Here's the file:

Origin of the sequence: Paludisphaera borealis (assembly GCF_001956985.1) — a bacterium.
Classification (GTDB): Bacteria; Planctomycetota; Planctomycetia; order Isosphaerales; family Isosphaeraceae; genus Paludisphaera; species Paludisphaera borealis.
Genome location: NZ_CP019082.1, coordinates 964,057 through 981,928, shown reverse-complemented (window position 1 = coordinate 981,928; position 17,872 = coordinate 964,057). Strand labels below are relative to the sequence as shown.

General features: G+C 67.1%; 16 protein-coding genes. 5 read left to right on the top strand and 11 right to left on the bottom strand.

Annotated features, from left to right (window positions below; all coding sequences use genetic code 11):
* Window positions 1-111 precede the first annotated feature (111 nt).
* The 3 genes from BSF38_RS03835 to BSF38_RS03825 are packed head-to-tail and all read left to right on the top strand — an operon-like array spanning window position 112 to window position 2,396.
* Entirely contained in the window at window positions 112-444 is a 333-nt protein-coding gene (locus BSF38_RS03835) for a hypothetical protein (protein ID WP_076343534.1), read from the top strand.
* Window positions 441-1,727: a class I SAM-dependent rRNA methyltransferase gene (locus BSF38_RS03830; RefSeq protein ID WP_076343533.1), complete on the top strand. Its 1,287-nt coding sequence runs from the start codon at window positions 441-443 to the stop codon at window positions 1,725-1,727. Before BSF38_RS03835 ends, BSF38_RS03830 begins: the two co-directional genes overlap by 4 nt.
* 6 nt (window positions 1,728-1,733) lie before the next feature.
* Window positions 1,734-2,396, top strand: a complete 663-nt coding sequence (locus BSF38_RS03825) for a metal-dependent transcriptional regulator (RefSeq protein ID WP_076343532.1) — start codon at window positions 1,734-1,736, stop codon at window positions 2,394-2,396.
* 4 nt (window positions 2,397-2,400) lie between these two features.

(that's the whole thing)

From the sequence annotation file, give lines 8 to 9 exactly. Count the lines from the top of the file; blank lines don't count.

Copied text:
* Entirely contained in the window at window positions 112-444 is a 333-nt protein-coding gene (locus BSF38_RS03835) for a hypothetical protein (protein ID WP_076343534.1), read from the top strand.
* Window positions 441-1,727: a class I SAM-dependent rRNA methyltransferase gene (locus BSF38_RS03830; RefSeq protein ID WP_076343533.1), complete on the top strand. Its 1,287-nt coding sequence runs from the start codon at window positions 441-443 to the stop codon at window positions 1,725-1,727. Before BSF38_RS03835 ends, BSF38_RS03830 begins: the two co-directional genes overlap by 4 nt.